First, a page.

As people continue to engage with the brand, they often download the app or shop online, and clickstream data is used to understand which items customers browsed, which ones they spent a long time considering or came back to, and which ones they quickly moved past. This data can be leveraged to infer intent and target future recommendations accordingly. In 2020, when lululemon acquired Mirror, it gained a new window into customers’ behavior. Mirror streams fitness classes into users’ homes, giving lululemon insights into customers’ workout routines—preference data that helps the brand further refine recommendations for future products and services.
Qantas, Australia’s leading airline, takes a broad look at the flow of travel and has invested heavily in optimizing every detail of the customer journey. This begins with the core airline business: Qantas personalizes the booking, check-in, in-lounge, and in-flight experience. For example, its app makes real-time recommendations according to where the passenger is, such as how to check in most efficiently, what time to leave for the airport, and the best route to take.
The airline has also thought beyond travel. It has built a loyalty ecosystem across categories with hundreds of partners, such as Woolworths (the leading Australian grocer), Hilton, Avis, eBay, and major Australian banks, enabling its customers to earn and spend points in novel ways according to their preferences. Its media, analytics, and research service, Red Planet, helps Qantas and many of its partners combine off-line and online behavioral data with media buying to target ad campaigns.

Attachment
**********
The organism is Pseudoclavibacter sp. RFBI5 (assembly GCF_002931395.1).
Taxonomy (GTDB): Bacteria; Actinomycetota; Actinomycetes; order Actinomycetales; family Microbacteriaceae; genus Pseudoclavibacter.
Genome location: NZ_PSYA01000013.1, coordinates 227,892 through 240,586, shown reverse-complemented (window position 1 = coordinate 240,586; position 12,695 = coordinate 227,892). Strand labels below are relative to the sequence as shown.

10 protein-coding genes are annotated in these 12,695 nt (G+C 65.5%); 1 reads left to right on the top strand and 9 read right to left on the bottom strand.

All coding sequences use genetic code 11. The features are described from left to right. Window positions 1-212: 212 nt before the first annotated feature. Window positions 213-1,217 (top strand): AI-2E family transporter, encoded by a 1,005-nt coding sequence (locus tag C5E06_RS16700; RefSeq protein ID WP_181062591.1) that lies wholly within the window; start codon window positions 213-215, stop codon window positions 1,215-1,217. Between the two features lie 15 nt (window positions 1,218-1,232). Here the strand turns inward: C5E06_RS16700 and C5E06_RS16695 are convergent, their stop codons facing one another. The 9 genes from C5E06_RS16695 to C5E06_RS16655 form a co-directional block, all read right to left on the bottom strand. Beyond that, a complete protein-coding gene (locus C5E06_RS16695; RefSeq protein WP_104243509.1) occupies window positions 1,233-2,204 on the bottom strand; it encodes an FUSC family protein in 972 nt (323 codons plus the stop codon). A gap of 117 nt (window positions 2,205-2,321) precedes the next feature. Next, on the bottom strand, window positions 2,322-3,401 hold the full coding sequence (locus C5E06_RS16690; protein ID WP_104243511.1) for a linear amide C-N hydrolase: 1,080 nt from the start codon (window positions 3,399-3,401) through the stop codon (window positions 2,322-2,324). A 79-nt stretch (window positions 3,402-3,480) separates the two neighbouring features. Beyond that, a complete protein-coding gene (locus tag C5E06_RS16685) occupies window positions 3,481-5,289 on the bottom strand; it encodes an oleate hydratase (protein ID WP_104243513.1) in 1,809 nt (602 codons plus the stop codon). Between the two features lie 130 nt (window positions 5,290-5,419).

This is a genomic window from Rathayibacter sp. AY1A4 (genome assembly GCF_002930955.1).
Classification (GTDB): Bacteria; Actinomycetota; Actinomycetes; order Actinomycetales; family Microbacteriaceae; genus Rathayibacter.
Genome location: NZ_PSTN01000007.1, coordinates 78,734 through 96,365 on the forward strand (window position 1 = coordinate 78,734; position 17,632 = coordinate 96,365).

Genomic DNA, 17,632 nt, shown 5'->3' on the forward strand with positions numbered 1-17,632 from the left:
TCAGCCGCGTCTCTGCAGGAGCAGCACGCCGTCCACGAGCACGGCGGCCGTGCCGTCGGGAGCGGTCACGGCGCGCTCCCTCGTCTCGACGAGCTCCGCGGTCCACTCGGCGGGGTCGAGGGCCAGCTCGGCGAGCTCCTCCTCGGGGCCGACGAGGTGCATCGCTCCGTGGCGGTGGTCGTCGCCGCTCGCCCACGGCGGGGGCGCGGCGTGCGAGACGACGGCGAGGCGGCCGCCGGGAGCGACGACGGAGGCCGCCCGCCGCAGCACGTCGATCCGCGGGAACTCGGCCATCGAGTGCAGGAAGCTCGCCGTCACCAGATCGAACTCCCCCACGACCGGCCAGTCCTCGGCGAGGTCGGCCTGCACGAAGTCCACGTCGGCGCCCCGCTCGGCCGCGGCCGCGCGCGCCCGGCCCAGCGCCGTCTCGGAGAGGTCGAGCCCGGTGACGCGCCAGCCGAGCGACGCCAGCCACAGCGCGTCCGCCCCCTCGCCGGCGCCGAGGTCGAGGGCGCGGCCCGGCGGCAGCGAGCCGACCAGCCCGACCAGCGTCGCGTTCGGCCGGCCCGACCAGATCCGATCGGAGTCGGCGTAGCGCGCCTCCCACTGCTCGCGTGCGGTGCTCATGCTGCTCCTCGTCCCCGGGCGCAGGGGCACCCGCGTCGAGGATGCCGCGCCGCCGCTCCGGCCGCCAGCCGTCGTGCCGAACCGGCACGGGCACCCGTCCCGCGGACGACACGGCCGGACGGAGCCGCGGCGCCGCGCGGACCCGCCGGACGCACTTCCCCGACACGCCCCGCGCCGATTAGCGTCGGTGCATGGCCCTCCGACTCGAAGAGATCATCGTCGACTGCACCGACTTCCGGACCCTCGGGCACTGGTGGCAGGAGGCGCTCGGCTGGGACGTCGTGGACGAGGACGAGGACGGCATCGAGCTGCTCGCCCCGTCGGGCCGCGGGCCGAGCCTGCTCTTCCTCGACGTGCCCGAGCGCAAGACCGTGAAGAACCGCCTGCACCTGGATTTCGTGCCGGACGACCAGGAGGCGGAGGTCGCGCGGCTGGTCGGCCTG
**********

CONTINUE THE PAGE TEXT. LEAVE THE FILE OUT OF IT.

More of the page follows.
Qantas has also used its data to launch new businesses. For example, it designed an app with which customers can earn points for healthful habits such as taking a certain number of steps each day or working out regularly. To unlock the points, customers are invited to sign up for the airline’s new health-insurance business. The app also enables the company to cross-sell travel and other products to members. To orchestrate communications about these offerings, Qantas built a marketing messaging platform that leverages AI and a library of personalized content to deliver the right message through the right channel to each customer.
Starbucks is famous for its personalization across channels. Its app delivers gamified offers based on individual preferences and behaviors; its paid digital media ads are highly targeted; and its in-store experiences include digital menus in the drive-through that change according to weather, local customer preferences, and inventory.
Although many smaller restaurant chains struggle to compete with Starbucks’s level of personalization, sweetgreen, which has only 140 stores worldwide (Starbucks has 33,000-plus), built its cross-channel experience with data and digital in mind. It launched a best-in-class app that makes it easy to create a custom salad and pick it up or have it delivered. It uses the app to roll out new digital menus and deliver personalized offers for customers, and it allows in-store customers to pay by phone. The app enabled sweetgreen to surpass Starbucks’s percentage of digital engagements in 2021, with 68% of sweetgreen sales coming from digital channels, compared with only 52% for Starbucks stores in the United States.